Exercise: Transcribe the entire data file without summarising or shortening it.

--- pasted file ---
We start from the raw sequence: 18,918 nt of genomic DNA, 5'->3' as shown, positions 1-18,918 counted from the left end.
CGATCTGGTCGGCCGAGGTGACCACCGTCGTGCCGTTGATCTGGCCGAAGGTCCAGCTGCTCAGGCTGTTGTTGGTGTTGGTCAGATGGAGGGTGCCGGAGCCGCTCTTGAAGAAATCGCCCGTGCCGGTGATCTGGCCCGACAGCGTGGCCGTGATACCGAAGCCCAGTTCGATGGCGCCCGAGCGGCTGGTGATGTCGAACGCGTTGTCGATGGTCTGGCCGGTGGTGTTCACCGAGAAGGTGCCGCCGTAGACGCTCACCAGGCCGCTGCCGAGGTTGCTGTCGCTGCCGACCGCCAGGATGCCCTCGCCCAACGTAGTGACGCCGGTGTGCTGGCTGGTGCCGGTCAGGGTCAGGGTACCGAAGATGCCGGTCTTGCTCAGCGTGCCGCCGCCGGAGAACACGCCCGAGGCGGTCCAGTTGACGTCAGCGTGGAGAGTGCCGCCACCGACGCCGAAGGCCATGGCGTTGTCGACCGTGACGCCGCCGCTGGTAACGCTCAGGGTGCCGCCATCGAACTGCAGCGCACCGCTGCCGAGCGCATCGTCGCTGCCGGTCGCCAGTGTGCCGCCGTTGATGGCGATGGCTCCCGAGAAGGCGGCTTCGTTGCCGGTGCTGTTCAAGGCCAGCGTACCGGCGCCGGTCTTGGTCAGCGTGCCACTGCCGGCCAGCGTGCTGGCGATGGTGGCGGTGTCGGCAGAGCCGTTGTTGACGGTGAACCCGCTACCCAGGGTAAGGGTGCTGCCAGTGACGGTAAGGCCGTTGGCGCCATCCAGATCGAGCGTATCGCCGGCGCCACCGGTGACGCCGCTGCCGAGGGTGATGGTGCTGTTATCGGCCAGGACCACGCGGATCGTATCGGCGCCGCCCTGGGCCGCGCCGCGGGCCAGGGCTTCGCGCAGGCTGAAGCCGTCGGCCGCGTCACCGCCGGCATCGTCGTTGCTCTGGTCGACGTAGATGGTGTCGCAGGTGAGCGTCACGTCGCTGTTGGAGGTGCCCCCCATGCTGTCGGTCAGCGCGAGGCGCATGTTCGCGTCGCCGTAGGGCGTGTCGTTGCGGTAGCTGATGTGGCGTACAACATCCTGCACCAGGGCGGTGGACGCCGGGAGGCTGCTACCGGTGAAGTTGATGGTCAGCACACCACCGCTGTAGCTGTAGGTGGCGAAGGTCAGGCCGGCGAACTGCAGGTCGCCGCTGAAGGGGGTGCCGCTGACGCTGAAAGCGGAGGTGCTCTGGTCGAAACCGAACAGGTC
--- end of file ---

We start from the raw sequence: 18,918 nt of genomic DNA, 5'->3' as shown, positions 1-18,918 counted from the left end.
CGATCTGGTCGGCCGAGGTGACCACCGTCGTGCCGTTGATCTGGCCGAAGGTCCAGCTGCTCAGGCTGTTGTTGGTGTTGGTCAGATGGAGGGTGCCGGAGCCGCTCTTGAAGAAATCGCCCGTGCCGGTGATCTGGCCCGACAGCGTGGCCGTGATACCGAAGCCCAGTTCGATGGCGCCCGAGCGGCTGGTGATGTCGAACGCGTTGTCGATGGTCTGGCCGGTGGTGTTCACCGAGAAGGTGCCGCCGTAGACGCTCACCAGGCCGCTGCCGAGGTTGCTGTCGCTGCCGACCGCCAGGATGCCCTCGCCCAACGTAGTGACGCCGGTGTGCTGGCTGGTGCCGGTCAGGGTCAGGGTACCGAAGATGCCGGTCTTGCTCAGCGTGCCGCCGCCGGAGAACACGCCCGAGGCGGTCCAGTTGACGTCAGCGTGGAGAGTGCCGCCACCGACGCCGAAGGCCATGGCGTTGTCGACCGTGACGCCGCCGCTGGTAACGCTCAGGGTGCCGCCATCGAACTGCAGCGCACCGCTGCCGAGCGCATCGTCGCTGCCGGTCGCCAGTGTGCCGCCGTTGATGGCGATGGCTCCCGAGAAGGCGGCTTCGTTGCCGGTGCTGTTCAAGGCCAGCGTACCGGCGCCGGTCTTGGTCAGCGTGCCACTGCCGGCCAGCGTGCTGGCGATGGTGGCGGTGTCGGCAGAGCCGTTGTTGACGGTGAACCCGCTACCCAGGGTAAGGGTGCTGCCAGTGACGGTAAGGCCGTTGGCGCCATCCAGATCGAGCGTATCGCCGGCGCCACCGGTGACGCCGCTGCCGAGGGTGATGGTGCTGTTATCGGCCAGGACCACGCGGATCGTATCGGCGCCGCCCTGGGCCGCGCCGCGGGCCAGGGCTTCGCGCAGGCTGAAGCCGTCGGCCGCGTCACCGCCGGCATCGTCGTTGCTCTGGTCGACGTAGATGGTGTCGCAGGTGAGCGTCACGTCGCTGTTGGAGGTGCCCCCCATGCTGTCGGTCAGCGCGAGGCGCATGTTCGCGTCGCCGTAGGGCGTGTCGTTGCGGTAGCTGATGTGGCGTACAACATCCTGCACCAGGGCGGTGGACGCCGGGAGGCTGCTACCGGTGAAGTTGATGGTCAGCACACCACCGCTGTAGCTGTAGGTGGCGAAGGTCAGGCCGGCGAACTGCAGGTCGCCGCTGAAGGGGGTGCCGCTGACGCTGAAAGCGGAGGTGCTCTGGTCGAAACCGAACAGGTC